- I also can’t help but feel that if there is a movie from the Arab world, it is always expected to be about politics or social issues. Any form of narrative seems to be dismissed, as if Arab filmmakers can’t be story tellers. Again, a bit of open mindness would be great.
If you are still reading this, thanks for staying put. Now, here's a list of what I watched:
- Zanzibar Musical Club - A great look at the tarab music scene in Zanzibar, with some amazing old timers and fun live performances.
- Good Hair - Very funny documentary. Ends with a great quote by Ice T: "If a woman aint happy with herself, she's gonna bring pain to every-fucking-body."
- Les Plages D'Agnès - An autobiography like no other, so charming, quirky and a great insight into the history of French cinema.
- As the Poet Said - A tribute to the late poet Mahmoud Darwish. A selection of his poems read in different languages in significant locations.
- Tehran Without Permission - I hated this one. A very poor movie. Filmed with mobile phone, which is what interested me, but the content was rubbish.
- To Shoot an Elephant - Very hard hitting and moving. This was the most difficult thing I watched at this festival. I felt very helpless after watching it. This documentary will be downloadable via their site soon. http://toshootanelephant.com
- The Silver Fez – I loved this. An endearing look at Cape Town's Islamic subculture and an unknown choir competition, amazing characters & music.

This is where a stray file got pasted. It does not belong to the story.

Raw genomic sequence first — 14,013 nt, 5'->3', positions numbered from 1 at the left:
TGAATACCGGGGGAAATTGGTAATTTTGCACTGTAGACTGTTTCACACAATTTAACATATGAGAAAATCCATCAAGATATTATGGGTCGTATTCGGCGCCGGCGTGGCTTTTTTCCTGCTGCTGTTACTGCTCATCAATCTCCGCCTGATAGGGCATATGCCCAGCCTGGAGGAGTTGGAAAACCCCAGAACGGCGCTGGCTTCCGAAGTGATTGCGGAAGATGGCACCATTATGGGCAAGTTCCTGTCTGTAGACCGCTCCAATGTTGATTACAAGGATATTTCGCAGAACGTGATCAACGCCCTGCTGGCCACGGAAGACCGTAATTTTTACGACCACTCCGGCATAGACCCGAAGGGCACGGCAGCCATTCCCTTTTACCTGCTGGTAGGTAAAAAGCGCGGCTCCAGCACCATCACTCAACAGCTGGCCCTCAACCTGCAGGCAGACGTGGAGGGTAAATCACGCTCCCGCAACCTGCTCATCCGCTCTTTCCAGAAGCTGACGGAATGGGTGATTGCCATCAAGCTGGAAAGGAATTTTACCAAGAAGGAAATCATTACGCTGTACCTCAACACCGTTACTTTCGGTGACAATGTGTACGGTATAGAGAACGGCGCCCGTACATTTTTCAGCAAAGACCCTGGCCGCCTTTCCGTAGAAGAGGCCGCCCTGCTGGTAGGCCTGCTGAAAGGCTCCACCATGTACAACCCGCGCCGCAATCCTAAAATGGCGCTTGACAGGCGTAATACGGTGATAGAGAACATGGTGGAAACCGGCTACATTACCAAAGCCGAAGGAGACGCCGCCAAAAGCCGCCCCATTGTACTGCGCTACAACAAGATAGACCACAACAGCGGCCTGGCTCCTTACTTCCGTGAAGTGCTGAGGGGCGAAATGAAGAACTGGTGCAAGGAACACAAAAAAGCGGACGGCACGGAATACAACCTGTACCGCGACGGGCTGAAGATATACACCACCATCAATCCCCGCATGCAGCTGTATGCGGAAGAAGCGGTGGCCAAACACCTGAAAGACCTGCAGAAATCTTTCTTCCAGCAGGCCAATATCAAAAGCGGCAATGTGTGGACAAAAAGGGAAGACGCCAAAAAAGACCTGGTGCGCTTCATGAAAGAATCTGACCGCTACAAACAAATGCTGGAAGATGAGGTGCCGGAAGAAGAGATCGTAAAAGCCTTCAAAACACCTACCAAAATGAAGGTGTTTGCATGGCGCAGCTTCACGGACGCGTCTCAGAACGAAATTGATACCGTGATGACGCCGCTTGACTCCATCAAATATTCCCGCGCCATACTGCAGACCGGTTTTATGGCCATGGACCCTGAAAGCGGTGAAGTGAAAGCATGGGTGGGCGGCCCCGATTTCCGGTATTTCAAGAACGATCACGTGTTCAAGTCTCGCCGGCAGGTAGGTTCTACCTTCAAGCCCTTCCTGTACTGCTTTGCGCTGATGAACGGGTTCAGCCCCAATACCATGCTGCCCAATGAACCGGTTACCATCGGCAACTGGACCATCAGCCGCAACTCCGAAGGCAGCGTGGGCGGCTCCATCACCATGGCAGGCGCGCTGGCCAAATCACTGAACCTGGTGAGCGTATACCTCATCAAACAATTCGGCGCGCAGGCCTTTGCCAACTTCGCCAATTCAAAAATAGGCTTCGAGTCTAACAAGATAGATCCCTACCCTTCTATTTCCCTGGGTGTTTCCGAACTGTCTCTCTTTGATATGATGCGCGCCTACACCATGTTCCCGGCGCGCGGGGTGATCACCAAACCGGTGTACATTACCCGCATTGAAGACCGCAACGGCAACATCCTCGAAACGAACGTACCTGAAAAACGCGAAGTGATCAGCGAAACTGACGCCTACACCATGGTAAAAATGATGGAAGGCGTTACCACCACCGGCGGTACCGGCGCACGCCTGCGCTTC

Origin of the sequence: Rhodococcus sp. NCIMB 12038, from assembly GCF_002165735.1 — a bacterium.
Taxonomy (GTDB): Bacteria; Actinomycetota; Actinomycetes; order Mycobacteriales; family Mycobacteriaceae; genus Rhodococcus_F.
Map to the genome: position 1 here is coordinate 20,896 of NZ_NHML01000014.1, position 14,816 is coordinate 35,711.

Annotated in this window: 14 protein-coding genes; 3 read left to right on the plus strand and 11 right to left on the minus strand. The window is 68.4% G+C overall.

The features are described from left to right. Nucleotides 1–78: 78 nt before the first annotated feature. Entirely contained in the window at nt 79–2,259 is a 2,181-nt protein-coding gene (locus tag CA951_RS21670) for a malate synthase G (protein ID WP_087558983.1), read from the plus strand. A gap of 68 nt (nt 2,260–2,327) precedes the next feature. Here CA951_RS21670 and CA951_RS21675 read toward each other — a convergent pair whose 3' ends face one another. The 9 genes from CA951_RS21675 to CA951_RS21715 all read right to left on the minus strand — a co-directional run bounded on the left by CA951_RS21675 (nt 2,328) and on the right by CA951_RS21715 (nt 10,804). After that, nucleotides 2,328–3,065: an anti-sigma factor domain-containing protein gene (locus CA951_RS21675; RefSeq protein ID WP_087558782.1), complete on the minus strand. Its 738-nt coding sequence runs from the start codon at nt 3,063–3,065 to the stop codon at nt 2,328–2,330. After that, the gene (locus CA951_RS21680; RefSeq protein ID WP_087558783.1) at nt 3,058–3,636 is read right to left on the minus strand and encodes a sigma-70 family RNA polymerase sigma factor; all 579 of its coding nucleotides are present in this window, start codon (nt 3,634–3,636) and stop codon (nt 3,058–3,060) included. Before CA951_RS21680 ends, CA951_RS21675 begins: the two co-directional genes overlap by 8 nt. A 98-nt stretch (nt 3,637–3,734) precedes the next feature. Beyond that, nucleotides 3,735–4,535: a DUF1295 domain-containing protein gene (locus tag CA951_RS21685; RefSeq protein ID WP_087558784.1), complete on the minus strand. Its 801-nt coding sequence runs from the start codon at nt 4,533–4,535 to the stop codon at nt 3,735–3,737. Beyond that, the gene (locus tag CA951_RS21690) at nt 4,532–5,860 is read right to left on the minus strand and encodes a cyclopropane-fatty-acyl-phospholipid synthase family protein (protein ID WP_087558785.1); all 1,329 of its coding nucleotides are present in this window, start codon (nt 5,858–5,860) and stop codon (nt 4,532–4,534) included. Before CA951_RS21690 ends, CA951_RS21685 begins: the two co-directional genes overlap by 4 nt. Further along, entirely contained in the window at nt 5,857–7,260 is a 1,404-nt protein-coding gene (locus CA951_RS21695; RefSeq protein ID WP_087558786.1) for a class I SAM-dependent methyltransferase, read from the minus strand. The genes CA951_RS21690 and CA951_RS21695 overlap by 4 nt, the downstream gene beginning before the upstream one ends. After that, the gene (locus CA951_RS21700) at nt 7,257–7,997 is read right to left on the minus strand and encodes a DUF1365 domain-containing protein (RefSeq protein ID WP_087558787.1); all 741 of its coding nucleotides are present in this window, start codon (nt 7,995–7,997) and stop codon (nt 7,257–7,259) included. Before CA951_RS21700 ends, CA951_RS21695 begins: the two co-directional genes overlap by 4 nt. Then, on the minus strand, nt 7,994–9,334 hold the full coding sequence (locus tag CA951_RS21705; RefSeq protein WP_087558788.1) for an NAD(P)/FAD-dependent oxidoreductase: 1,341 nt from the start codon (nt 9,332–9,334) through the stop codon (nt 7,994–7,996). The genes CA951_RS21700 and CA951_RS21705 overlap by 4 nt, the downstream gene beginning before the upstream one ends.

- The Other Song - A marvellous look at singers from a period long lost in India, a world of courtesans and their music/art.
- Corso: The Last Beat – I loved this. Very enlightening look at one of the last poet from the Beat Generation.
- The White Meadows - A beautiful movie, but very unsettling. You watch it with caution and right at the end, it hits you in the face.
- Metropia - Loved the animation style, but the story felt a bit weak in parts. The part with The Asylum reality show was funny!
- Lost Paradise in Tokyo - I loved this. A very touching look at relationship between the three main characters and finding own personal happiness - without being cheesy.
- Nang Mai (Nymph) - More mystical than I imagined it would be. Also had a great opening shot in one long sequence in the forest.
- The Man Who Sold The World - I loved this movie from Morocco. A visual delight and should have been the darling of this year's festival. It had the best art direction I've seen in an Arabic movie. Each shot looked beautiful, even the end credits. I wanted to be transported in the visual delight they created.
- Zindeeq - An exile's relationship with Palestine, mixed with memories, imaginations & reality all rolled into one day/night. The Q+A session after the movie was awkward though.
- Moon - An elegant looking sci-fi movie, I enjoyed it and wanted it to last longer. Clever use of Chesney Hawke's I am the one and only.
- Amreeka - A heartwarming movie with lots of personal insights by its writer/director Cherien Dabis, with many funny and few sad moments.
- Fantastic Mr Fox - I was anticipating this for months, so glad to finally see it. Brilliantly done, very funny and a joy to watch. Some great quotes too. "Don't cussing point at me!"
- Mother - Great story telling, original with multi layers that includes dark humour, dark secrets and the strong will of a mother.
- La Teta Asustada (Milk of Sorrow) - Addressing a violent past in Peru thru the lovely lead actor. Her silence spoke volumes, very haunting. The milk of sorrow is reference to the suffering/pain transmitted through the breast milk of women who were raped.
- UnProphete - Absolutely brilliant. Gritty and violent, but great story and some very surprising moments. Deserves all the hype.